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What you need to know for 08/19/2017

Cremo always has help

Cremo always has help

The old wine commercial came to mind: “What are you saving it for?” Scotia-Glenville junior Joe Crem

The old wine commercial came to mind: “What are you saving it for?”

Scotia-Glenville junior Joe Cremo picked up a charge on the Tartans’ first possession of the game on Thursday night, and, bang, was whistled for another charge a few minutes later.

With 3 1⁄2 long quarters of a Section II semifinal to play against Amsterdam at the Glens Falls Civic Center, Scotia coach Jim Giammattei didn’t think twice about it, and Cremo adjusted slightly, but didn’t waver.

The Tartans’ best player stayed in the game, Scotia stayed aggressive and by halftime the game was effectively over, 42-22.

It wasn’t time to be careful, it wasn’t time to pull Cremo out of the game to preserve him for later, it was time to put away Amsterdam, and it’s a measure of how well-coordinated and cohesive the top Class A team in the state is that they absorbed Cremo’s foul trouble as if it never happened.

“Our team played well,” Cremo said. “At points, we had a tough time moving the ball, but at the same time, everybody out there can play with each other, and that’s what’s great about this team. We’ve got a lot of guys that can come in and play at a high level.”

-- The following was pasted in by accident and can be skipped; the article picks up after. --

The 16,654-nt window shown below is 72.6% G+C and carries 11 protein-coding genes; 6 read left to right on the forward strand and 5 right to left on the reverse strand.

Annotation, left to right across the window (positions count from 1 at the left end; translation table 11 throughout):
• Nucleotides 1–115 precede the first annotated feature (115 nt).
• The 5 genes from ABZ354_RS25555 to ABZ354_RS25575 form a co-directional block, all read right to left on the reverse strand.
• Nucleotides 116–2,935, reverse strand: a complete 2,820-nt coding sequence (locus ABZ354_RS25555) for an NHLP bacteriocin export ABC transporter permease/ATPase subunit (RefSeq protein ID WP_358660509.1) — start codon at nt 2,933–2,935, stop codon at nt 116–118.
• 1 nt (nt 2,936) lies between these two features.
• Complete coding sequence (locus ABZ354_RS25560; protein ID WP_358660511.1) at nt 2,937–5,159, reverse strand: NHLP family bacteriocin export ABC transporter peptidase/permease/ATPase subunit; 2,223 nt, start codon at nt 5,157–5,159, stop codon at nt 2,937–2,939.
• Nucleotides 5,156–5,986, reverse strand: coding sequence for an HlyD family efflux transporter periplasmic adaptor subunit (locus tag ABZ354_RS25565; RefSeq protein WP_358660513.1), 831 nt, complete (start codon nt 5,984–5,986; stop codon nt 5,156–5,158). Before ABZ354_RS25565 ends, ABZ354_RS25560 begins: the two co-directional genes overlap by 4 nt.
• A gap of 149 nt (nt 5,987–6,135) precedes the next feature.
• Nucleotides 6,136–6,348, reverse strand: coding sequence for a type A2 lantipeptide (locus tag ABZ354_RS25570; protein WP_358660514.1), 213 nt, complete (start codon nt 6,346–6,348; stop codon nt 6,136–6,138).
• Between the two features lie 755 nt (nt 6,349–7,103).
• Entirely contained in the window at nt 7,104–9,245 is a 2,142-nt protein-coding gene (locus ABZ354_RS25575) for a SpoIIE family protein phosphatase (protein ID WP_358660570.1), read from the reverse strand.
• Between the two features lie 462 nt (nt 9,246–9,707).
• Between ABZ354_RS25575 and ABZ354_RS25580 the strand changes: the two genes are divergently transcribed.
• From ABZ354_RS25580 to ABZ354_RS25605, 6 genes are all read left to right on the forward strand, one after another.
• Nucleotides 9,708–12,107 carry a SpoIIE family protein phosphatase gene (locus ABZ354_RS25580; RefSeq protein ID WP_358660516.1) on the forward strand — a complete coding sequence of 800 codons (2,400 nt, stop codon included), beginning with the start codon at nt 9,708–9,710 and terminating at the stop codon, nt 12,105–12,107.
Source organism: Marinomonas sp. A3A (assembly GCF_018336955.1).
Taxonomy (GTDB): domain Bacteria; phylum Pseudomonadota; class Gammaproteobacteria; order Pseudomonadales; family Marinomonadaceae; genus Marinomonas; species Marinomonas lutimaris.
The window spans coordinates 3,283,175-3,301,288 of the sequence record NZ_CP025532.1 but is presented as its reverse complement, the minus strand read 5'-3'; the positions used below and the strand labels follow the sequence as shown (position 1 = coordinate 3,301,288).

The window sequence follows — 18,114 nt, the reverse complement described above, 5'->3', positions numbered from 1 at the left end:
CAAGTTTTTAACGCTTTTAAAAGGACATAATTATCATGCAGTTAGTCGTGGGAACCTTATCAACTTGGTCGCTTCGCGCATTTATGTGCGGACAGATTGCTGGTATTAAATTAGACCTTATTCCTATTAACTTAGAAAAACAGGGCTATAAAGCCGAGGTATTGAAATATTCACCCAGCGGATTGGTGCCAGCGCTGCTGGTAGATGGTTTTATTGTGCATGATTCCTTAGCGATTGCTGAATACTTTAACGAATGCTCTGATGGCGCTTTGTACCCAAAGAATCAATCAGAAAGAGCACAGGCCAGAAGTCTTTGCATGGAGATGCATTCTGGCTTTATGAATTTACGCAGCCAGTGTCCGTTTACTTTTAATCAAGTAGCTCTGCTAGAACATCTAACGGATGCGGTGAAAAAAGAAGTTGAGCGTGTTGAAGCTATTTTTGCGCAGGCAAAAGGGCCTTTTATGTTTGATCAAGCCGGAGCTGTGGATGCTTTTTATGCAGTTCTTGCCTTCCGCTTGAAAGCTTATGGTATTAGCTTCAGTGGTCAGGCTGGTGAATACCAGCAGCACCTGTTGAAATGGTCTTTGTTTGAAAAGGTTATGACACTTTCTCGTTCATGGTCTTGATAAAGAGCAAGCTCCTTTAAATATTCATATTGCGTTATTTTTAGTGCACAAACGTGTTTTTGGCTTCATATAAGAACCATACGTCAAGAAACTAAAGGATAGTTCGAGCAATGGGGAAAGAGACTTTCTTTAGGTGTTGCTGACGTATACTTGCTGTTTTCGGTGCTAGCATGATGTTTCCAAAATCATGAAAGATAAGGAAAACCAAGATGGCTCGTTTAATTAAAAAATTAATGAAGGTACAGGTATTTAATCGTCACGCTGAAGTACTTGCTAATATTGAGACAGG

“My theory is there’s nothing I hate less than to see a guy finish a game with fouls to give,” Giammattei said. “Every coach is different, but they’ve got to have a high enough basketball IQ to keep themselves in the game. Joe did that, and the other thing is if that’s the way you’re coached and you’re aware of it, that’s not the first time doing that.”

Cremo finished with 21 points and 13 rebounds as Scotia’s front line dominated smaller Amsterdam.

He made some subtle adjustments to his game, but otherwise still went hard to the glass at both ends.

“I kind of had to be a little bit safer on the defensive end,” he said. “At the same time, I still had to be sort of aggressive. I had to be smart. I know my teammates need me out on the floor, and when I get into foul trouble, that’s not helping them at all.”

Cremo started the second half in much the same way as the first, picking up an offensive foul on Scotia’s first possession, with his back to the basket, no less.

His fourth came on a reach-in with 6:15 left in the third quarter, and this time, Giammattei had little choice, and also the comfort of a 44-22 lead.

Cremo gets a lot of the media attention, but Scotia is anything but a one-man team.

Far from it, and it was illustrated pretty clearly on Thursday.

The other starting forwards — Mike Palleschi and Dom LeMorta — combined for 33 points, and Palleschi also had 11 rebounds and seven blocks.

Cremo sat for almost all of the third quarter, but helped put away the Rams for good at the start of the fourth.

“That’s what my coaches tell me all the time, you can’t worry about the officials, you’ve got to keep playing,” he said.

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